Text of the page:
Zynga Bingo made its official beta debut on Thursday, after the company announced the game was in the pipeline last October. It’s the first product Zynga has released under the new Zynga Casino umbrella. Players can use up to six bingo cards at once, in various theme rooms, with other players in real time on Facebook. Zynga released a statement saying that it was, for the moment, “only letting a limited number of people into the game to make sure our players are getting a primo, Zynga Bingo experience, before officially open the floodgates.”
Zynga opened an entirely different kind of floodgate with its release of a new iOS game, Dream Heights, which observers have noticed bears a rather striking resemblance to last year’s iPhone Game of the Year, Tiny Tower. On Tuesday, Tiny Tower’s designers, NimbleBit, publicly called Zynga out over their sincerest form of flattery. Ian Marsh (@eeen), one of NimbleBit’s total three staffers, posted the image at the bottom of this article, summing up the company’s frustration.
It’s hardly the first time that Zynga has derived ‘inspiration’ from another company’s labor (read a synopsis of their ‘greatest hits’ here). Most of the time they’ve gotten away with it, except for the $7m Zynga paid Mob Wars creator David Maestria in 2009 for Zynga’s liberal use of his concept in their own Mafia Wars. In a San Francisco Weekly profile of Zynga CEO Mark Pincus, a former Zynga employee quoted Pincus’ alleged instructions to his programmers: ““I don’t want fucking innovation… Just copy what [Zynga’s competitors] do and do it until you get their numbers.”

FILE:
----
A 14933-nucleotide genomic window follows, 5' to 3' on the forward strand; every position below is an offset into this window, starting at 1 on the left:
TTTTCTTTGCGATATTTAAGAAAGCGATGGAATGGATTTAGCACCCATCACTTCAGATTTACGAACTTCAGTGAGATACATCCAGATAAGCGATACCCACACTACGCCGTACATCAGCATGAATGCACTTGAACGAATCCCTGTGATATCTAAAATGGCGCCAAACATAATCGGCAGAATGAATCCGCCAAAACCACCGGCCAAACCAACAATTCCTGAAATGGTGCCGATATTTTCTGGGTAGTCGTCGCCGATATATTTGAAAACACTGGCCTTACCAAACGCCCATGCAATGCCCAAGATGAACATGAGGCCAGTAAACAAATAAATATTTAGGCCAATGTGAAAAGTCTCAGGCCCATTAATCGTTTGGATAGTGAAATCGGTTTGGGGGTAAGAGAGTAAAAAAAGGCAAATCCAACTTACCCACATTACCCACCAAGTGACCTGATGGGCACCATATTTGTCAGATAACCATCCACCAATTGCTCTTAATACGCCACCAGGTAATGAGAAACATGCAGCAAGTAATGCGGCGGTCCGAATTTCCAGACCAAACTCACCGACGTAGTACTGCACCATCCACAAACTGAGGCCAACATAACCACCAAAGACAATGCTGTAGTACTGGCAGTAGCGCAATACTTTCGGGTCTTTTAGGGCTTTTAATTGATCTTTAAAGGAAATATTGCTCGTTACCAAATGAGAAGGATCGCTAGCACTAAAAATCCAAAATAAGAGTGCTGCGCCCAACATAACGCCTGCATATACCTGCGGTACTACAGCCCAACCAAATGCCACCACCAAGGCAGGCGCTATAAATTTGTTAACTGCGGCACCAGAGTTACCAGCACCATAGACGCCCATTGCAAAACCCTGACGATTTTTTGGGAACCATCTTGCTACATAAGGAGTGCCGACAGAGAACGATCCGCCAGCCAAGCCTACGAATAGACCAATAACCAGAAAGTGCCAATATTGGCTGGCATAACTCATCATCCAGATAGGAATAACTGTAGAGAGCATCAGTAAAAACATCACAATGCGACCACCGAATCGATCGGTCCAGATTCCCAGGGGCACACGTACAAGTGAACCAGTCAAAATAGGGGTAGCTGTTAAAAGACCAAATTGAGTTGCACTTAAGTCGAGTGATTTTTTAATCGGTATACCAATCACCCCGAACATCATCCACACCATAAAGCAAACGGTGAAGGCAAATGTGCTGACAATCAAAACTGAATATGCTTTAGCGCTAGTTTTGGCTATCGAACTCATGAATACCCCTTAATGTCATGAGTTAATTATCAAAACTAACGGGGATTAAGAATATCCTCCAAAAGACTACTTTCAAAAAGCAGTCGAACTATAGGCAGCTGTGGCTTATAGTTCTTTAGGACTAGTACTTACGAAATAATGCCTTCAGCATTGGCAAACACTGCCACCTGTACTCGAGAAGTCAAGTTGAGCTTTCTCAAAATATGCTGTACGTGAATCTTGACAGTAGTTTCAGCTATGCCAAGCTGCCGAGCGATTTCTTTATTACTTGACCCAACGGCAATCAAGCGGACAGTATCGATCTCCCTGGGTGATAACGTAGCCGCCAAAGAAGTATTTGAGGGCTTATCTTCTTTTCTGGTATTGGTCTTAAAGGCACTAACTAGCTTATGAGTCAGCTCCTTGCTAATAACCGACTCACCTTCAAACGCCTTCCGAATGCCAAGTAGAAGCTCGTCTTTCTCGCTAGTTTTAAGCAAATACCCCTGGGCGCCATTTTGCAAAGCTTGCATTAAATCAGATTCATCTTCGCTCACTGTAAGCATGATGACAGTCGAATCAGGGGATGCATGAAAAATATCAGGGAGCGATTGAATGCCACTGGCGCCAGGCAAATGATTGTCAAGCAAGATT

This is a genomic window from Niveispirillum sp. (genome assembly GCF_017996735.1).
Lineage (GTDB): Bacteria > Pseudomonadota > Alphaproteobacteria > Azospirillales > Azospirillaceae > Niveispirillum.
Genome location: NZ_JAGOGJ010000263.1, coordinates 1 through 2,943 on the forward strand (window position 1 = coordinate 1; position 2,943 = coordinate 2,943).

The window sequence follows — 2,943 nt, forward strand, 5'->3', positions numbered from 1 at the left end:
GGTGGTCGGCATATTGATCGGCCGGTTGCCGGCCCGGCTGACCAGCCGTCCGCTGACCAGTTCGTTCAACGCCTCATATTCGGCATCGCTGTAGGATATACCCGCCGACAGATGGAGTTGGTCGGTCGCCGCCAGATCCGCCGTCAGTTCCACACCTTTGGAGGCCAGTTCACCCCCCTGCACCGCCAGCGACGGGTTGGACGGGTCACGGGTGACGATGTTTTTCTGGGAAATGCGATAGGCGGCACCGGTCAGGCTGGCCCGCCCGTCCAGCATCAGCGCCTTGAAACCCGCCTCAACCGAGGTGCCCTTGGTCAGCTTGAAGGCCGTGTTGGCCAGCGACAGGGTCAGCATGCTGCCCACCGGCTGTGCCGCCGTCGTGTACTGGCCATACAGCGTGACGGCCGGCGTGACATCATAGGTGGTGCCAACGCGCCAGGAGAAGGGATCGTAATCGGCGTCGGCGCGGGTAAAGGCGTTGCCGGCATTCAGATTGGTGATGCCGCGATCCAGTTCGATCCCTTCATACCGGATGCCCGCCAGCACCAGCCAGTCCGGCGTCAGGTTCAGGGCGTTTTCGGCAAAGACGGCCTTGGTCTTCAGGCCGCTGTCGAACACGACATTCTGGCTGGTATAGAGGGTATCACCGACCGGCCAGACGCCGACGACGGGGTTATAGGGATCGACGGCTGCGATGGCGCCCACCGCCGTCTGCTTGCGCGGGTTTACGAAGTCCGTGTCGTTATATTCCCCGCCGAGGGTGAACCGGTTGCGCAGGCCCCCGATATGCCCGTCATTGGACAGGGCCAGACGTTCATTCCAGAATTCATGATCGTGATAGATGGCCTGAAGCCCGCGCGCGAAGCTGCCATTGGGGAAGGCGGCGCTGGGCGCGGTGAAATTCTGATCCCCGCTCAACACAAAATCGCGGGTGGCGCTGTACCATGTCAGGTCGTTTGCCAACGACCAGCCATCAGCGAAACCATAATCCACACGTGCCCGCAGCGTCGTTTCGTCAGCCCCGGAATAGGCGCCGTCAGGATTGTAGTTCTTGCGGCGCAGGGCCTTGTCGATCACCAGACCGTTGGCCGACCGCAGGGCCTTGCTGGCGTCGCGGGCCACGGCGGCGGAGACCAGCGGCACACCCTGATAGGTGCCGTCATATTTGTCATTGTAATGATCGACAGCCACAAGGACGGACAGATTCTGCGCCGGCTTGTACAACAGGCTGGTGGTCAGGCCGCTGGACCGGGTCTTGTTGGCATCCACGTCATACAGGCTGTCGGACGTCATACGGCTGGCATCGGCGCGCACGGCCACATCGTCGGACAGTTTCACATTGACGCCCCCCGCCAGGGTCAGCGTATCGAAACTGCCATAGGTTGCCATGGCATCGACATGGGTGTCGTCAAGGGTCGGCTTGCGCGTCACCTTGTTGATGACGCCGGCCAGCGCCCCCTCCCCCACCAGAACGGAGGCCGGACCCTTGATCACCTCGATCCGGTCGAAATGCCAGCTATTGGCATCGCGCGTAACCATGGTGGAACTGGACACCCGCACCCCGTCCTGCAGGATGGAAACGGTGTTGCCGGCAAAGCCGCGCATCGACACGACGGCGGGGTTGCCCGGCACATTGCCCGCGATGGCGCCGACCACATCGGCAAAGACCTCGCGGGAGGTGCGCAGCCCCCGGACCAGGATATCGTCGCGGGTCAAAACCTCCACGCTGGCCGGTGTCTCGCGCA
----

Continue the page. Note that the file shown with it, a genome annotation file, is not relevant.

Speaking of numbers, Zynga is scheduled to release its Q4 and FY 2011 results (the first since its December IPO) via webcast on Feb. 14. The company recently admitted it was having “active conversations” with potential partners to enter into a real-money online gambling venture. It’s probably a good thing poker is already in the public domain, not that potentially infringing on someone else’s turf would necessarily deter Zynga. Forbes’ contributor Paul Tassi called Zynga “a creatively, and I would argue morally, bankrupt company, and the sooner investors realize this, the faster they can fade from prominence.”